There's something about a warm breeze and warm water. It draws everyone, and for everyone it draws, it takes the jerk out of them. People stop being dicks and bitches. I'm a minority, but I'm in a melting pot where it doesn't matter.
What is it like inland, where the ocean breeze doesn't blow and the property values are nowhere near what they are out here on this strand of paradise? What is like over where the melting pot hasn't yet been blended, where the people gather in their ethnic communities to recreate the cultures of the countries they left behind?
Yes, I'm in a big city, an American metropolis. It is not all sweetness and light everywhere. Just across the bay is Little Haiti, where my client resides. It's a little depressed, a little darker, a little scarier, but if you just act normal, it's not that hard to be ignored as you fill up your tank at the Little Amerika gas station, peopled only by Haitians, and you.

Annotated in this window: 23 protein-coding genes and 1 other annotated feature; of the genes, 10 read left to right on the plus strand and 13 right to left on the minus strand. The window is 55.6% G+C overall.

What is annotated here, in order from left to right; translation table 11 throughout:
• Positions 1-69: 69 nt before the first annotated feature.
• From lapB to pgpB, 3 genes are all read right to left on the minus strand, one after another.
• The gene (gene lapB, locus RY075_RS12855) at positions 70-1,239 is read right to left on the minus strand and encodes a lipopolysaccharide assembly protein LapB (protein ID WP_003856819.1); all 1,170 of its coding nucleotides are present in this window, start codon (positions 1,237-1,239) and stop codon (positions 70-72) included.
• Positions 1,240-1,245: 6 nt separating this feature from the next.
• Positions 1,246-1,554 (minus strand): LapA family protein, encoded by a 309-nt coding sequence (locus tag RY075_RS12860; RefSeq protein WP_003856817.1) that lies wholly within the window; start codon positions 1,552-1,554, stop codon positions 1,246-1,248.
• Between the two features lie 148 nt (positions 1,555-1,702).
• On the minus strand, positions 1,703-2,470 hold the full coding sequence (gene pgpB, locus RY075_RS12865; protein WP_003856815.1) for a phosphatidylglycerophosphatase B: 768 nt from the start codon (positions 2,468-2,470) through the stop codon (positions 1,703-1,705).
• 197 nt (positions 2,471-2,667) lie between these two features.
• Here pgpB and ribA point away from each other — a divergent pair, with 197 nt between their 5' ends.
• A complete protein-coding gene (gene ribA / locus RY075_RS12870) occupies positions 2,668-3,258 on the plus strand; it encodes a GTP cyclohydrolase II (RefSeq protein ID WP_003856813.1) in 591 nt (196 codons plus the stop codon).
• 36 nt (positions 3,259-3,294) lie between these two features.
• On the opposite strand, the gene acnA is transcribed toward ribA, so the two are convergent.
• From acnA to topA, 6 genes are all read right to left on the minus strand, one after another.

They lay on their horns on their way to work on both the nice side and the not-so-nice side of the bay. In my short, five-mile drive to the client's, I heard no less than nineteen horns. During the day, someone smeared a Styrofoam bin of red beans on my trunk and my bumper in the gated parking lot of the client. With some 600 employees, and me only visiting once a month at most, this was not a targeted red bean smear. No one even knows my car. Or me, for that matter. It was your random act of beaning, for no other reason than "I'm done with these beans and here's a freshly washed white car that could use a little bean action." (And no. It's not a nice car. Think 10 years old. Think Japanese. Don't think Toyota. Think V6. Think sedan. Think Maxima. Think 170,000 miles.)
Someone told me today that Miami ranked among the very top on someone's "Rudest Cities on the Face of the Earth" poll. I have yet to go too far inland, but out here on the beach, I see nothing too crazy. Well, there was some guy across the street a few minutes ago yelling "Tom!" "Tommy!" Tom!" up at a building for about half an hour. He finally realized that Tom was either not home or ignoring him. Maybe Tom just wanted to be anonymous.